a mnutes when he damned i
fctered .1 n Hoffn. Thye reg
" Uh a toe hold.
r a m w
' last vJa'J
The offensive be-
by the bolsheviki '
line on .1 ' P'M aIon
" on the
a fifty mile
nine ., """"em rront was contin-
"ordin. . P Wednesday,
! . 0 an officlal statement from
ir.f, ; sovernment received by
1 " fliOSCOW lAflnv Thfl
Wui t r",reat was continuing and was
. '' at s,im. ., . . .
at ooint ,h. .,, ,
I t i ---. . , - -
Polls Are Open
onetx vi rjzzum wiu be
ary elect.on Friday is for republicans and democrats only.
cratic'slatesatrvo'Je0" ' "0mlnations 'or the republican and demo
Stan dutv ""jout regard to politicai affiliaUon have an
hv wh0.hd ,fai,ed t0 rister can have their votes sworn in
un?vhM theiK aW" PreC'nCt P0"n Pla tw. virion
residence efc " " fF ldeMity and " as to
tiring. Tu1 fy e,ection8 voters are eligible to par
ing , ba"!lng for cy "icia'.s as these offices in Batem
and the majority of Marion county towns are non-partisan.
traJtr" ,h dates ' ApriI 20 and May 21, the voter has moved
from the precinct in which he was registered, he has recourse to
two means of making his vote good in hi snew precinct First: the
voter can apply to the county clerk before election day and receive
a certificate that will be recognized bv election officers in the new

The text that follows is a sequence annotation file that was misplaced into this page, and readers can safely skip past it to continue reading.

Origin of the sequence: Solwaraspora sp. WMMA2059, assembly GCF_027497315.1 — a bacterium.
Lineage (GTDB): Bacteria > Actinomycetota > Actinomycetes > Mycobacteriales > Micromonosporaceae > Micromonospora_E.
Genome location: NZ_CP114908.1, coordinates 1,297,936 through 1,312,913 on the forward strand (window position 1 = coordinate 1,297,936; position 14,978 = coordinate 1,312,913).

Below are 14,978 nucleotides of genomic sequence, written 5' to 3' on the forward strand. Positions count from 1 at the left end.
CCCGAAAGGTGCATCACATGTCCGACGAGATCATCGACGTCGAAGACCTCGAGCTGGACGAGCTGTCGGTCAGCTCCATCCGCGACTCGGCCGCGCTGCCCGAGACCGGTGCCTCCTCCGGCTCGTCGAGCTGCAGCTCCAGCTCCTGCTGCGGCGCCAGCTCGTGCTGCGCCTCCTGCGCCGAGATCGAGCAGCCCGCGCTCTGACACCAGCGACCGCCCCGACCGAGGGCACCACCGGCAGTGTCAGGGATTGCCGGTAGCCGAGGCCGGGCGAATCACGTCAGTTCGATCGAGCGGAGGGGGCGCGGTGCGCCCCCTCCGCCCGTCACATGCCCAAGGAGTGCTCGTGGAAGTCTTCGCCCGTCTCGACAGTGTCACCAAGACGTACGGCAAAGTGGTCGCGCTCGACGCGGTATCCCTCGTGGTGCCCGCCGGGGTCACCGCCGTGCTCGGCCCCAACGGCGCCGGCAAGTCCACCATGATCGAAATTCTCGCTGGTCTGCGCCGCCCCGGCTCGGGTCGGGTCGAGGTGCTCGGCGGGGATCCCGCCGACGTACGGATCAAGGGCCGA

precmct. Second: the vote may be sworn in as elsewhere described.
REMEMBER! Tour vote In your old precinct is forfeited if you
change residence from that precinct. After change of residence a
ballot cast In the former balloting district is illegal.
League Is Paramount
Issue Before Voters At
Portland, Or., May ,20. The leaeue
of nationg covermnt ls tne paramount
issue in Oregon's primary election to
morrow, both the republican and
democratic contests tending to serve
as a gauge of public sentiment in this
state on this momentous controversy.
. In the republican presidential pri;
mary the issue is the league with
to dictate American policies. The
same issue extends to the contest for
delegates to the republican national
President Wilson's league as
brought back from Versailles or a
league with reservations also Is the
issue In the democratic senntoriil
primary, with Harvey G. Starkweath
er advocating the WHsonian plan and
United States Senator George E. Cham
berlain silent on the subject.
President Wilson precipitated the
issue in the democratic primary when
he telegraphed the chairman of the
Multnomah county central commit
tee that the democratic party shouH
condemn the Lodge reservations as
destructive of world leadership by
America. . .
Although the name of Herbert